High Bridge was a juxtaposed holdover from the midcentury, working-class Bernal Heights that was here before almost all of us — before the Summer of Love, before Santana in the park, before the SLA, the Esmeralda Slides, BHNC, the Good Life, the coffee shops, the Subarus, the Priuses, and plenty of other events and symbols that reflect the sensibility Bernal Heights is known for today. High Bridge was an icon of diversity of a different sort, and even if you never liked it, or only barely tolerated it, it always provided a tangible reminder of different ways of looking at the world, and our own neighborhood.

PHOTO: High Bridge Arms sign, by Telstar Logistics

Hundreds Gather on Bernal Hill to Watch Supermoon Eclipse, Have Close Encounter



At sunset last night, a massive crowd of hundreds of people gathered on Bernal Hill to watch a once-in-a-generation event: a supermoon lunar eclipse. PBS Newshour explained what the fuss was all about:

Sunday night, the sun, earth and a full moon will be in a straight line, making the moon, which is in its closing point of orbit, appear much brighter than usual. This phenomenon, referred to as “supermoon” total lunar eclipse, hasn’t happened in 33 years and won’t for another 18 years.

Basically, at the very moment when the moon’s orbit put it closest to Earth (making it a supermoon), the moon, Earth, and the sun were also arranged in a line (creating an eclipse). This gave the big moon a creepy red color, which is why lots of people also call this a “bloodmoon” (or, in the contemporary argot, #bloodmoon).

Like many others, Neighbor Susie was drawn to Bernal Hill to watch the spectacle, and she shared this photo of the scene:


Here’s a panorama perspective from Neighbor Art:


For all the celestial pilgrims who stuck around, it was well worth the wait. Neighbor Rusty shot this image from Holliday Street:


The super-duper blood moon was amazing. Yet later in the evening, things got even more intense. Here’s some EXCLUSIVE footage of what happened at Sutrito Tower shortly after the bloodmoon eclipse reached its apex:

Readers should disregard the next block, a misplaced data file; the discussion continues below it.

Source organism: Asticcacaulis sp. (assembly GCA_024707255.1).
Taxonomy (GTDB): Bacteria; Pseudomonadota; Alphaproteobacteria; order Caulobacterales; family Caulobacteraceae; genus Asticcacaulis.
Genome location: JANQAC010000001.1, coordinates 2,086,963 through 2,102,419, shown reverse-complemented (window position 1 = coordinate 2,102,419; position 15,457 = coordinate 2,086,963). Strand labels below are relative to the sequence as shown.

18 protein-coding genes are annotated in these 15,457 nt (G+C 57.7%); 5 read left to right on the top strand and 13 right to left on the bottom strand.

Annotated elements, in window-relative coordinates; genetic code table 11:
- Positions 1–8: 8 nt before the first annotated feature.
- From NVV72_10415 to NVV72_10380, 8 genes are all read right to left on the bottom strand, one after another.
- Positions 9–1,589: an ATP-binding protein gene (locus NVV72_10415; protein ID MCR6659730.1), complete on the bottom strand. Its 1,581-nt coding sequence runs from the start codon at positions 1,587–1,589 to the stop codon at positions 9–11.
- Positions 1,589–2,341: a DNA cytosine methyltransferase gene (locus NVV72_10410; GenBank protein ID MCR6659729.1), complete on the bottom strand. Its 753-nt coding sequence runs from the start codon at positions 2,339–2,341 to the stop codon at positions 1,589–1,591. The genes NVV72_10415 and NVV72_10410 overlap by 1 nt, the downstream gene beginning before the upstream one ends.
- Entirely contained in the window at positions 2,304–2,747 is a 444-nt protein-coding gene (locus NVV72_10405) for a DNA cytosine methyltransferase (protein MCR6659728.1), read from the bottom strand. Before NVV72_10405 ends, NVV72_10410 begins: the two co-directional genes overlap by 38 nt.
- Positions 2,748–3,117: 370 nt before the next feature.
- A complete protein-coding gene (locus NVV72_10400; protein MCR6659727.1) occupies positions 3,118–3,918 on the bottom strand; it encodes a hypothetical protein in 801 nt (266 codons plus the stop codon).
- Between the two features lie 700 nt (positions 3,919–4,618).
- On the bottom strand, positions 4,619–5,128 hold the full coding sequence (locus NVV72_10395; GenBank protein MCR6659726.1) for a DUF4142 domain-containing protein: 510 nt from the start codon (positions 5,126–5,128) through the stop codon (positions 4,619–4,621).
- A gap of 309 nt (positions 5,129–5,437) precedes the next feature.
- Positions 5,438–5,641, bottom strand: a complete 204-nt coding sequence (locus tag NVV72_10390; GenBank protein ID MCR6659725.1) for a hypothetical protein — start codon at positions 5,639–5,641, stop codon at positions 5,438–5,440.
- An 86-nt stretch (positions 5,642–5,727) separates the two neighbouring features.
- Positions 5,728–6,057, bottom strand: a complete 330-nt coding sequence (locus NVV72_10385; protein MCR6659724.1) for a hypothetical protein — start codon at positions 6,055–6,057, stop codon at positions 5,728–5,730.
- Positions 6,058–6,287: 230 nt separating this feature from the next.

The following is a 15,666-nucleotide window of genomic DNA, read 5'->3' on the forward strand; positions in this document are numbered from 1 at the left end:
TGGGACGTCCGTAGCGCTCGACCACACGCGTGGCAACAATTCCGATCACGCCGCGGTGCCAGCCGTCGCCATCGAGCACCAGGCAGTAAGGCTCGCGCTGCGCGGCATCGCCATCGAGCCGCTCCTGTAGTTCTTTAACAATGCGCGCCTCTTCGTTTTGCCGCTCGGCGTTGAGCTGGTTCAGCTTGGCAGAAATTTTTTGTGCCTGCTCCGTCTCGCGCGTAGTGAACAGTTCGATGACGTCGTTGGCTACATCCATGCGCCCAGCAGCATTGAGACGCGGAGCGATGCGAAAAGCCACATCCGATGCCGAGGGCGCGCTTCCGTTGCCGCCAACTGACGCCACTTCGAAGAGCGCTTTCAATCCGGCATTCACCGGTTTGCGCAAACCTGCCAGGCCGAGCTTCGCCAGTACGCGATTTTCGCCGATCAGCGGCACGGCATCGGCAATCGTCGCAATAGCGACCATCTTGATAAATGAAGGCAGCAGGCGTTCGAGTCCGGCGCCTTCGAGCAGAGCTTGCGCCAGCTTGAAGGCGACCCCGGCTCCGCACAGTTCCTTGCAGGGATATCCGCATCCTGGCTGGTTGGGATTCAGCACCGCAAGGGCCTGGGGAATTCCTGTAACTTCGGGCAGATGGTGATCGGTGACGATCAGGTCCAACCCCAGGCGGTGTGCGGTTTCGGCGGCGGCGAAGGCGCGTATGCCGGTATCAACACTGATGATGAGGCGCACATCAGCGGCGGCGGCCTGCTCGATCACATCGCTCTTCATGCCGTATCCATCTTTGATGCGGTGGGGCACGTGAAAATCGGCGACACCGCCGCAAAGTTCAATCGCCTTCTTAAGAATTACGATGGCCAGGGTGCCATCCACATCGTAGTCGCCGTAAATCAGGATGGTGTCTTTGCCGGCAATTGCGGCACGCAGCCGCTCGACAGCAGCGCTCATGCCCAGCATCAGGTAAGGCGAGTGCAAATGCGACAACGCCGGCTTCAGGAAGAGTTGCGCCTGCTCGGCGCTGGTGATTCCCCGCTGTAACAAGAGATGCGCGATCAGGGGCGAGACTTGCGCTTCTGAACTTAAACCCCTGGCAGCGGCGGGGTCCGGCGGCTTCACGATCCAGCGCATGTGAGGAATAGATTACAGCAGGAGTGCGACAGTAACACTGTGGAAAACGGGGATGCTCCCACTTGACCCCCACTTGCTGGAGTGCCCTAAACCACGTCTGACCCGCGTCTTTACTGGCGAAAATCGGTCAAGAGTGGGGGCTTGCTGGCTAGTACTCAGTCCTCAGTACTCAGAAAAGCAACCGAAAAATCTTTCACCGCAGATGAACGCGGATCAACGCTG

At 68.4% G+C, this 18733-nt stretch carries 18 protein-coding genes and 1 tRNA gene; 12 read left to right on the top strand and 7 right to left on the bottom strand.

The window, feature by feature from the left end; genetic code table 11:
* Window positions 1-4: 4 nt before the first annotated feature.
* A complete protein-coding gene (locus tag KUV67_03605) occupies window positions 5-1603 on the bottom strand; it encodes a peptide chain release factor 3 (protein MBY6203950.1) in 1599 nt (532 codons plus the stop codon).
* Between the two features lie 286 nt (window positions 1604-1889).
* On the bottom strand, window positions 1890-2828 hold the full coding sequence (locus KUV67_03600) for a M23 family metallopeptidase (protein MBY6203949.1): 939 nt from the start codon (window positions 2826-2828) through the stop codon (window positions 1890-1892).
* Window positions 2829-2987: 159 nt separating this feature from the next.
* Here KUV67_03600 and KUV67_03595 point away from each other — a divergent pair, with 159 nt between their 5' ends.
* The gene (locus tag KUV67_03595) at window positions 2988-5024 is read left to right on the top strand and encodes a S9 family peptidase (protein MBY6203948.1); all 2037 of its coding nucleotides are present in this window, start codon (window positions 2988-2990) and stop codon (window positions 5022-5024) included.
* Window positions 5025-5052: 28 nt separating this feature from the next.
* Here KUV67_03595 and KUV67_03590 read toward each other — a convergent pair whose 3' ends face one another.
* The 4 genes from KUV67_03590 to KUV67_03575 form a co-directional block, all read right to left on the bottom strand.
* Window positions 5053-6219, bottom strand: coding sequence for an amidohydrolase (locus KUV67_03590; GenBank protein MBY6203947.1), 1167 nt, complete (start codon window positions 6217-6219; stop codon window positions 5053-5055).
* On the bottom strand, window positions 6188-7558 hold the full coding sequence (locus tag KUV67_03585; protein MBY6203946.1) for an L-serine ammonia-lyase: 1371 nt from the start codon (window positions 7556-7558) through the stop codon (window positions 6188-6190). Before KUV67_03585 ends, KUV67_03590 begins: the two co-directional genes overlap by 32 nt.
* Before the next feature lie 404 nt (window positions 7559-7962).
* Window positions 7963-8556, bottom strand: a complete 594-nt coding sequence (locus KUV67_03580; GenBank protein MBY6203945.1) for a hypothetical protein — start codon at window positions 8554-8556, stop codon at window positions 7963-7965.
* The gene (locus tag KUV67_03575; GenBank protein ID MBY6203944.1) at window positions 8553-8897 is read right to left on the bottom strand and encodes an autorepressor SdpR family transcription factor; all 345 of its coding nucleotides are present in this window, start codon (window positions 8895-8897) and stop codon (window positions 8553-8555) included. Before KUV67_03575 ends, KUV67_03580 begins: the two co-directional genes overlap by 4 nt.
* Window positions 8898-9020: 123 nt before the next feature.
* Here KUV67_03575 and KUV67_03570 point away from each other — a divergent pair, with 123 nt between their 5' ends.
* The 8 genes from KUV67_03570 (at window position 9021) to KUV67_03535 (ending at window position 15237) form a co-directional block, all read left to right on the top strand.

UPPER PHOTOS: Top, supermoon, Sept 27, by Rusty Hodge. Middle, crowd on Bernal Hill by Fred Sharples. Bottom, supermoon over Bernal as seen from Billy Goat Hill, by Charlie.

PG&E Transformer Explodes, Injuring 2 as Blackout Darkens Cortlandia


Many South Bernal resident experienced a blackout of much of the day on Saturday, after a PG&E power surge took down part of the local grid. Neighbor Esther was reporting live from the scene:

At Wool and Eugenia this morning. Two loud pops and flashes. Fire dept is here. Live wire hanging down to shoulder level in intersection. Red hot little wire up above. Yikes! Overheard a comment about a power surge that caused this.

Yikes is right. Here’s Neighbor Esther’s photo of a red-hot wire cooking above Eugenia:


Blackouts are a nuisance, but unfortunately this outage actually caused injuries, as the power surge triggered a transformer explosion on tiny Heyman Avenue, several blocks away.

Benny Evangelista from  The San Francisco Chronicle covered it:

Robert Antonelli, 55, was at the window of his Heyman Avenue home about 7:45 a.m. talking to a friend, Manuel Cruz, 34, of Daly City, who was standing outside, when he heard what sounded like a firecracker’s wick sizzling.

“And the next thing, ka-boom,” Antonelli said. “It exploded like a bomb. It blew things off my shelf. I flew back into my bed. Debris flew back into my room.”

Antonelli said Cruz, who was standing next to the transformer, was knocked out, and both men were taken to San Francisco General Hospital. Antonelli said he was treated for light burns on his face and released, but Cruz was more seriously burned and remained hospitalized.

The hospital did not immediately return a call seeking information about Cruz’s condition.

PG&E spokesman Matt Nauman confirmed that two men were injured after an equipment failure that occurred while a utility crew was at Wool Street and Eugenia Avenue, working to fix a power failure that began about 7:30 a.m.

Terrible. Get well soon, Neighbor Bobby and Manuel Cruz!

UPDATE: In the comments, Neighbor Esther shares more information about the injured:

I spoke to Neighbor Bobby later on Saturday after he was released from the hospital. He suffered light burns over his face and he said his lungs were still hurting and that is also hurt for him to talk. Manuel’s injuries were more serious, apparently he has severe burns all over his body but initial reports indicate his eyesight and hearing are ok. Best wishes for both men recovering soon!

Esther also reminds us that another PG&E transformer exploded nearby, on Coleridge, a little more than a year ago. Bernalwood has sent a series of questions to PG&E to understand more about the history and inspection procedures for this infrastructure. Stay tuned.

PHOTOS: PG&E crew working at Wool and Eugenia, courtesy of Neighbor Esther